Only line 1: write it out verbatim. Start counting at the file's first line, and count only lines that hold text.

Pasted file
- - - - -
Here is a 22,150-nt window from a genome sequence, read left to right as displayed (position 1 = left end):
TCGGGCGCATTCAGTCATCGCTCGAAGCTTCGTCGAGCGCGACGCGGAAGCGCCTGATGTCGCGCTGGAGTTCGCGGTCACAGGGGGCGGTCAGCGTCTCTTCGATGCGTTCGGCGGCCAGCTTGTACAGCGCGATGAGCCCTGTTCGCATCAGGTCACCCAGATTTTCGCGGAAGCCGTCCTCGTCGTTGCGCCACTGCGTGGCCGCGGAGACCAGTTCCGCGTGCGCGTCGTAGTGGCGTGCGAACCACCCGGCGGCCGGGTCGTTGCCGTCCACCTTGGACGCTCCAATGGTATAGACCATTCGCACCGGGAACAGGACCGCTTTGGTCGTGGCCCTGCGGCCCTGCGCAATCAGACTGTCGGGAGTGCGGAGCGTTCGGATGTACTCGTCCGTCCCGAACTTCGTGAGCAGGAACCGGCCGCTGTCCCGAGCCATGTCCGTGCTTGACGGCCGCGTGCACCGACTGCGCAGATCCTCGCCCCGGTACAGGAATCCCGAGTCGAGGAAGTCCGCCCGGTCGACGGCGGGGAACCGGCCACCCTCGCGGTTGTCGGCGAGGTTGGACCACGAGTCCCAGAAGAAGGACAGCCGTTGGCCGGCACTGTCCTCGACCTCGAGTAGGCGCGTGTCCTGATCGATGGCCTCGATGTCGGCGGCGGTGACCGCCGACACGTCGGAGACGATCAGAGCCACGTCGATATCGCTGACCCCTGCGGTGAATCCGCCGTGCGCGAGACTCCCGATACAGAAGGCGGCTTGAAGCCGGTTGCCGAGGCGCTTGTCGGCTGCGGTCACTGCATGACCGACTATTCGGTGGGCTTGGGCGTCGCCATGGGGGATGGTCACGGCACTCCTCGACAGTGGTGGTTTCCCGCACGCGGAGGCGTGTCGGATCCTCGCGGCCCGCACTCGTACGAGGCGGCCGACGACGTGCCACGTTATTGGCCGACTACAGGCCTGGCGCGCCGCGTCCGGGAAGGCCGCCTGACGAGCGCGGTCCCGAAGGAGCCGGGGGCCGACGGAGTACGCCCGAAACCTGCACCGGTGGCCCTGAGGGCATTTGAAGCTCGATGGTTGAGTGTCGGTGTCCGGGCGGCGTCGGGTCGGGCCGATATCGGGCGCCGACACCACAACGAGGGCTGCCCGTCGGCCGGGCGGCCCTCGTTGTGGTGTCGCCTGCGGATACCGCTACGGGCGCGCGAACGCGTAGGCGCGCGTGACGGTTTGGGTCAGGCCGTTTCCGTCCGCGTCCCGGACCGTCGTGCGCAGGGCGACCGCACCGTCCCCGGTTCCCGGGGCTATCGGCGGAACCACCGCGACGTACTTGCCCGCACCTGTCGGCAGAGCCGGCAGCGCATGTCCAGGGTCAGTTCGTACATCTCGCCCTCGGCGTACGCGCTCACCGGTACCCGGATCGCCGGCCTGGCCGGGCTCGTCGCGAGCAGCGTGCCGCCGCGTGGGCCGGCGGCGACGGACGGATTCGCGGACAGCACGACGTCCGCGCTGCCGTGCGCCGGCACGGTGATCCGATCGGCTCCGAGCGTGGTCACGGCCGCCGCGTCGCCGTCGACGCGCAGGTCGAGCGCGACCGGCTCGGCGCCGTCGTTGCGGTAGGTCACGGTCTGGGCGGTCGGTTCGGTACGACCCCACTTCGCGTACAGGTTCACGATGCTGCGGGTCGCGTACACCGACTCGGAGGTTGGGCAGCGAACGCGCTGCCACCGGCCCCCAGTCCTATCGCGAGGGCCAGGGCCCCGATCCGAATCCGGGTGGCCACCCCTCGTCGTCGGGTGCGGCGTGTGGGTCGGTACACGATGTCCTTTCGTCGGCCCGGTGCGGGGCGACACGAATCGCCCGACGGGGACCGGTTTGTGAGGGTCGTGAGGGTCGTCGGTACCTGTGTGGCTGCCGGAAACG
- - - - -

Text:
Here is a 22,150-nt window from a genome sequence, read left to right as displayed (position 1 = left end):